9. PEOPLE DON’T LIKE IT WHEN THE BRAND MESSES WITH THE COLONEL.

It doesn’t seem like Randy Quaid received much pushback when he voiced a cartoon version of the spokesman in 1999, but when the company revealed the new Colonel in the form of Darrell Hammond in May of this year, many people complained that wasn't the most respectful or accurate homage to the deceased Sanders. Even John Brown Jr., who once owned the company, weighed in, saying, "I think they are making fun of the Colonel. It is such a fascinating story, I hate to see them tarnish it." Regardless of whether or not they did so to appease the critics, KFC has already replaced Hammond—with yet another former SNL cast member, Norm Macdonald.

10. THE COLONEL IS THE STAR OF HIS OWN VIDEO GAME AND COMIC BOOK.

It seems that KFC has posthumously forgiven Colonel Sanders for all of his harsh words. This year, his likeness has starred in a video game called Colonel Quest and a graphic novel entitled KFC Presents: The Colonel’s Adventure Comics. Both riff on Sanders's real trials and tribulations before his late-in-life success.

11. IN JAPAN, KFC IS THE TRADITIONAL CHRISTMAS EVE DINNER.

The first KFC location in Japan opened in 1970. Soon after, company officials found out that foreigners in the country where Christmas isn’t a national holiday had defaulted to fried chicken when they couldn’t find turkey, and ad execs decided to run with it. In 1974, KFC had a campaign proclaiming “Kurisumasu ni wa kentakkii!” (Kentucky for Christmas!) that was so successful it launched a national tradition. Decades later, Japanese families order their buckets of “Christmas Chicken” months in advance or face hours-long waits for a taste of quintessential “Americanness.”

12. KFC IS CONCERNED FOR YOUR SMARTPHONE.

The sort of messy finger food that KFC has always prided itself on isn’t necessarily a great match for the modern ubiquitous touchscreen device. And while customers could put down their phones for the duration of the meal, KFC is making it so they don’t have to. Earlier this year, the company rolled out a limited advertising campaign in Germany featuring the Tray Typer, a thin, durable, Bluetooth-compatible wireless keyboard that doubles as the lining on your fast food tray. This way, you can keep your fingers away from the phone while still accessing all your data.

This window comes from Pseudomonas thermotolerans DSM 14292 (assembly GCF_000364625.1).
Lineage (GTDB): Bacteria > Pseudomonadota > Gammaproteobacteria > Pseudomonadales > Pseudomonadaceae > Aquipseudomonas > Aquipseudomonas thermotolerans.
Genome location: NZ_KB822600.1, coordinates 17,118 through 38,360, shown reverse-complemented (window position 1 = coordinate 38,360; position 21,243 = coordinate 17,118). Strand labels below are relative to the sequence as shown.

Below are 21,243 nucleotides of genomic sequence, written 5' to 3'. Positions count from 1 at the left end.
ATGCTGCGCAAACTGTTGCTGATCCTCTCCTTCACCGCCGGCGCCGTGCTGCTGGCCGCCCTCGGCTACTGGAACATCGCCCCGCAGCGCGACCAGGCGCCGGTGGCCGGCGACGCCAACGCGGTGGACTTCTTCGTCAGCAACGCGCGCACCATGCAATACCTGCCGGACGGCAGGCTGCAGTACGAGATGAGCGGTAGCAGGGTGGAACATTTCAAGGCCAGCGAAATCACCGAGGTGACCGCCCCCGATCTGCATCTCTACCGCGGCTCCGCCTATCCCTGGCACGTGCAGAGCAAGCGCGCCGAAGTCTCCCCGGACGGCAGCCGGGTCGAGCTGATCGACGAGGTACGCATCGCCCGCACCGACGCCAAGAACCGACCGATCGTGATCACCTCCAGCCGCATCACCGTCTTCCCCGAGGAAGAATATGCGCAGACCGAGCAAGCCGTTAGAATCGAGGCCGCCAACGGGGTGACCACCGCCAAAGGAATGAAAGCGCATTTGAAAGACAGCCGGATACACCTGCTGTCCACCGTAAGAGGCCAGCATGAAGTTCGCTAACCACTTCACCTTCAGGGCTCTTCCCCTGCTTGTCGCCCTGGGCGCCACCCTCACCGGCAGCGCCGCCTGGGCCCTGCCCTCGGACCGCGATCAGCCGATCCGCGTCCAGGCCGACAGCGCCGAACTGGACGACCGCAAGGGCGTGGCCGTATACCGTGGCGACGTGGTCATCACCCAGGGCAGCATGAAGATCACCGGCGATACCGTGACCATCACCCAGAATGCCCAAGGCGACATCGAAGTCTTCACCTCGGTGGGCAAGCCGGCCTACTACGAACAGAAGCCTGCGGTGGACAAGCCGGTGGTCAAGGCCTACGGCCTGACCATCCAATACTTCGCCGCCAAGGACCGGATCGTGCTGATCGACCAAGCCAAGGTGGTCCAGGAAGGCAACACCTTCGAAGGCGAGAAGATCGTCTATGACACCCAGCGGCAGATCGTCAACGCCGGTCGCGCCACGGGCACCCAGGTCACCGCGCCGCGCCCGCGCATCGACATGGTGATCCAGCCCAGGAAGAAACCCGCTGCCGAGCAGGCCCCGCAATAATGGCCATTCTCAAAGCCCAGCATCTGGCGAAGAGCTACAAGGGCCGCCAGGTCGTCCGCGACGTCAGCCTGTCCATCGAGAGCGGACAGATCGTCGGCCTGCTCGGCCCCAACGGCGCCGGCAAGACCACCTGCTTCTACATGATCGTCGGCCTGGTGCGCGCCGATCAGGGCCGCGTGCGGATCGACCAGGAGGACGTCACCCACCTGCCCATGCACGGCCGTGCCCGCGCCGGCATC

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Live Smarter
The Only Way to Answer ‘What Is Your Greatest Weakness?’ In a Job Interview
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Thanks in part to the influence of Silicon Valley and its focus on the psychological probing of job applicants, interview questions have been steadily getting more and more abstract. As part of the interview process, today's job seekers might be asked to describe a vending machine to someone who’s never seen one before, or plan a fantasy date with a famous historical figure.

Even if the company you’re approaching isn’t fully on board with prodding your brain, at some point you may still come up against one of the most common queries applicants face: "What is your greatest weakness?"

"Some 'experts' will tell you to try and turn a strength into a 'weakness,' to make yourself look good," writes Inc. contributor Justin Bariso. "That advice is garbage."

"Think about it," Bariso continues. "Interviewers are asking the same question to countless candidates. Just try and guess how many times they hear the answers 'being a perfectionist' or 'working too much.' (Hint: way too often.)"